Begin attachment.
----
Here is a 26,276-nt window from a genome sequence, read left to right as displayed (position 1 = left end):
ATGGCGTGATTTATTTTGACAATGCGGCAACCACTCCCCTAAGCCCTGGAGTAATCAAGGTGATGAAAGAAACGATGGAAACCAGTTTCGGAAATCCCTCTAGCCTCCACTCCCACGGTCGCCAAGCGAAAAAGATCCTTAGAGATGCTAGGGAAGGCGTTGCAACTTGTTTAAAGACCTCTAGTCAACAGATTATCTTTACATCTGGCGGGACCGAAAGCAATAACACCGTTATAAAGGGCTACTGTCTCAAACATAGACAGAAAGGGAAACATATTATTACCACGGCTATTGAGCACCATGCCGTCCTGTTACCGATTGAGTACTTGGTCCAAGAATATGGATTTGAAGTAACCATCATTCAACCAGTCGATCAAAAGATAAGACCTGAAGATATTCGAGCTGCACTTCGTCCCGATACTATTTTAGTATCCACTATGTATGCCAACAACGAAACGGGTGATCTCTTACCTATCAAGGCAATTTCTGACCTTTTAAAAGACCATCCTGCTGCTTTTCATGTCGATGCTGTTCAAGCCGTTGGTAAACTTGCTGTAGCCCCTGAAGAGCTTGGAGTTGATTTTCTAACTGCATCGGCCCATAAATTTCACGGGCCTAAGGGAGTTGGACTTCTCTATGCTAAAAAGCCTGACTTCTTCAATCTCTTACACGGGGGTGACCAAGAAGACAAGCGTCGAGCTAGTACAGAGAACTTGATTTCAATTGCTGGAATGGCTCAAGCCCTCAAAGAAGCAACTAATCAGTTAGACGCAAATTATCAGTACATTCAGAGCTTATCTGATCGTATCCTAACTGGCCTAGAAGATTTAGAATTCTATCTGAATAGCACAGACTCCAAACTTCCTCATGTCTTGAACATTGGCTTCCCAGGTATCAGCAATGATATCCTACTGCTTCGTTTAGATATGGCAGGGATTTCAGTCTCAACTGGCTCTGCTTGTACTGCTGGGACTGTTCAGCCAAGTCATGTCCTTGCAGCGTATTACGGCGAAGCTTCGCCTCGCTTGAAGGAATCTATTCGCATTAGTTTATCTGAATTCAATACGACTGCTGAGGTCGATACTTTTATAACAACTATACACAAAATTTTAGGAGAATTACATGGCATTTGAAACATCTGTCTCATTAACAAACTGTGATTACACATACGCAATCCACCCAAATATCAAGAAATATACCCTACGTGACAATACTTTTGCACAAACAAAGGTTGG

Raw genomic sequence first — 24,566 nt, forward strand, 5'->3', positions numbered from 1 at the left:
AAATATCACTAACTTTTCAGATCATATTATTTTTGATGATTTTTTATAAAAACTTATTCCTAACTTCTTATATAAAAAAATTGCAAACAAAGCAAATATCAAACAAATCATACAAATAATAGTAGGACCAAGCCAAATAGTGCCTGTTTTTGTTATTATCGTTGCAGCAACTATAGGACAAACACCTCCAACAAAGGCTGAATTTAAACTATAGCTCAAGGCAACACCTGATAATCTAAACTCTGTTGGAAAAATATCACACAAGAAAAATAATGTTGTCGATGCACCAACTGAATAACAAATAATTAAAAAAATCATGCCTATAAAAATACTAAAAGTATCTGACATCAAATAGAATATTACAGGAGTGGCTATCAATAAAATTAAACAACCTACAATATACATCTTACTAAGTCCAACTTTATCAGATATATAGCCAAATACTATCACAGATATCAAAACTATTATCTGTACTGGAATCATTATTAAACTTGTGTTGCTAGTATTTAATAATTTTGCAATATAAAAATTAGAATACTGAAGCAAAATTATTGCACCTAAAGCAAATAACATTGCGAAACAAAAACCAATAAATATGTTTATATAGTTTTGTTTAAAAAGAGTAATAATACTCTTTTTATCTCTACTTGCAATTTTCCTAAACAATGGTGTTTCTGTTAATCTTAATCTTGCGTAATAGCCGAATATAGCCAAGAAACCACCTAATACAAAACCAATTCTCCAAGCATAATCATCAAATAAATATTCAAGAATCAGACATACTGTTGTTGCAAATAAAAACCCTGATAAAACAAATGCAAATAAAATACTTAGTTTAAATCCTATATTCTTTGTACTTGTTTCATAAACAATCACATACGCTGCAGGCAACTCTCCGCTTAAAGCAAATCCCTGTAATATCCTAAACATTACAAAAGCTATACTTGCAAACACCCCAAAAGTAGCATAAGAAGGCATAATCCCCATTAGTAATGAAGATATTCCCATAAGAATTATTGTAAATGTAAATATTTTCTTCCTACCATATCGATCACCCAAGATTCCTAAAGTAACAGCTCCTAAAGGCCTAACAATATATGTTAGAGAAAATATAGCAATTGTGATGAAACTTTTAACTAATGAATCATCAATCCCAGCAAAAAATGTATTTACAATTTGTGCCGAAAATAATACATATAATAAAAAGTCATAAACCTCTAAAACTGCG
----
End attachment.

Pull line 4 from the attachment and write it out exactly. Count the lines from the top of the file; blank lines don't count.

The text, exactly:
AAATATCACTAACTTTTCAGATCATATTATTTTTGATGATTTTTTATAAAAACTTATTCCTAACTTCTTATATAAAAAAATTGCAAACAAAGCAAATATCAAACAAATCATACAAATAATAGTAGGACCAAGCCAAATAGTGCCTGTTTTTGTTATTATCGTTGCAGCAACTATAGGACAAACACCTCCAACAAAGGCTGAATTTAAACTATAGCTCAAGGCAACACCTGATAATCTAAACTCTGTTGGAAAAATATCACACAAGAAAAATAATGTTGTCGATGCACCAACTGAATAACAAATAATTAAAAAAATCATGCCTATAAAAATACTAAAAGTATCTGACATCAAATAGAATATTACAGGAGTGGCTATCAATAAAATTAAACAACCTACAATATACATCTTACTAAGTCCAACTTTATCAGATATATAGCCAAATACTATCACAGATATCAAAACTATTATCTGTACTGGAATCATTATTAAACTTGTGTTGCTAGTATTTAATAATTTTGCAATATAAAAATTAGAATACTGAAGCAAAATTATTGCACCTAAAGCAAATAACATTGCGAAACAAAAACCAATAAATATGTTTATATAGTTTTGTTTAAAAAGAGTAATAATACTCTTTTTATCTCTACTTGCAATTTTCCTAAACAATGGTGTTTCTGTTAATCTTAATCTTGCGTAATAGCCGAATATAGCCAAGAAACCACCTAATACAAAACCAATTCTCCAAGCATAATCATCAAATAAATATTCAAGAATCAGACATACTGTTGTTGCAAATAAAAACCCTGATAAAACAAATGCAAATAAAATACTTAGTTTAAATCCTATATTCTTTGTACTTGTTTCATAAACAATCACATACGCTGCAGGCAACTCTCCGCTTAAAGCAAATCCCTGTAATATCCTAAACATTACAAAAGCTATACTTGCAAACACCCCAAAAGTAGCATAAGAAGGCATAATCCCCATTAGTAATGAAGATATTCCCATAAGAATTATTGTAAATGTAAATATTTTCTTCCTACCATATCGATCACCCAAGATTCCTAAAGTAACAGCTCCTAAAGGCCTAACAATATATGTTAGAGAAAATATAGCAATTGTGATGAAACTTTTAACTAATGAATCATCAATCCCAGCAAAAAATGTATTTACAATTTGTGCCGAAAATAATACATATAATAAAAAGTCATAAACCTCTAAAACTGCG